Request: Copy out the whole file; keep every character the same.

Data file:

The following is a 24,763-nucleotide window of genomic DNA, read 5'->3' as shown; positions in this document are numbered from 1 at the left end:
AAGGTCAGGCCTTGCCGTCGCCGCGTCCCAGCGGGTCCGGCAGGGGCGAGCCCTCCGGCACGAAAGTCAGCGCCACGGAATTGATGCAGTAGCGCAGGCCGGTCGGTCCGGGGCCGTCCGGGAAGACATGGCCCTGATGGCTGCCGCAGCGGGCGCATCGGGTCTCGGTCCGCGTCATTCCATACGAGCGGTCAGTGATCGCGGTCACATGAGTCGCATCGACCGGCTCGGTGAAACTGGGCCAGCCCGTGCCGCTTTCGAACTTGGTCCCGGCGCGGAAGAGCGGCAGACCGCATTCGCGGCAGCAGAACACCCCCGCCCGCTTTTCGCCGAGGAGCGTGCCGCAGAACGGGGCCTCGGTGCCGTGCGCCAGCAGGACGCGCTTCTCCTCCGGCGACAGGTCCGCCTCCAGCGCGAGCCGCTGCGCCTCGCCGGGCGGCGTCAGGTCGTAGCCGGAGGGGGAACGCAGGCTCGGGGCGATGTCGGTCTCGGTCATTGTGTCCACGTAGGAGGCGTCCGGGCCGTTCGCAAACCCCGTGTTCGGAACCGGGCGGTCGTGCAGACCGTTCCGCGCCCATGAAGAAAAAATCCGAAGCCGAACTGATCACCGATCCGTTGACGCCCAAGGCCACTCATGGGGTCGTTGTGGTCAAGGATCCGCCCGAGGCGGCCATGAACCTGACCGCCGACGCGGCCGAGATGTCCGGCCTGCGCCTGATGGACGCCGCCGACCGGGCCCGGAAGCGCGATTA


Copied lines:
The following is a 24,763-nucleotide window of genomic DNA, read 5'->3' as shown; positions in this document are numbered from 1 at the left end:
AAGGTCAGGCCTTGCCGTCGCCGCGTCCCAGCGGGTCCGGCAGGGGCGAGCCCTCCGGCACGAAAGTCAGCGCCACGGAATTGATGCAGTAGCGCAGGCCGGTCGGTCCGGGGCCGTCCGGGAAGACATGGCCCTGATGGCTGCCGCAGCGGGCGCATCGGGTCTCGGTCCGCGTCATTCCATACGAGCGGTCAGTGATCGCGGTCACATGAGTCGCATCGACCGGCTCGGTGAAACTGGGCCAGCCCGTGCCGCTTTCGAACTTGGTCCCGGCGCGGAAGAGCGGCAGACCGCATTCGCGGCAGCAGAACACCCCCGCCCGCTTTTCGCCGAGGAGCGTGCCGCAGAACGGGGCCTCGGTGCCGTGCGCCAGCAGGACGCGCTTCTCCTCCGGCGACAGGTCCGCCTCCAGCGCGAGCCGCTGCGCCTCGCCGGGCGGCGTCAGGTCGTAGCCGGAGGGGGAACGCAGGCTCGGGGCGATGTCGGTCTCGGTCATTGTGTCCACGTAGGAGGCGTCCGGGCCGTTCGCAAACCCCGTGTTCGGAACCGGGCGGTCGTGCAGACCGTTCCGCGCCCATGAAGAAAAAATCCGAAGCCGAACTGATCACCGATCCGTTGACGCCCAAGGCCACTCATGGGGTCGTTGTGGTCAAGGATCCGCCCGAGGCGGCCATGAACCTGACCGCCGACGCGGCCGAGATGTCCGGCCTGCGCCTGATGGACGCCGCCGACCGGGCCCGGAAGCGCGATTA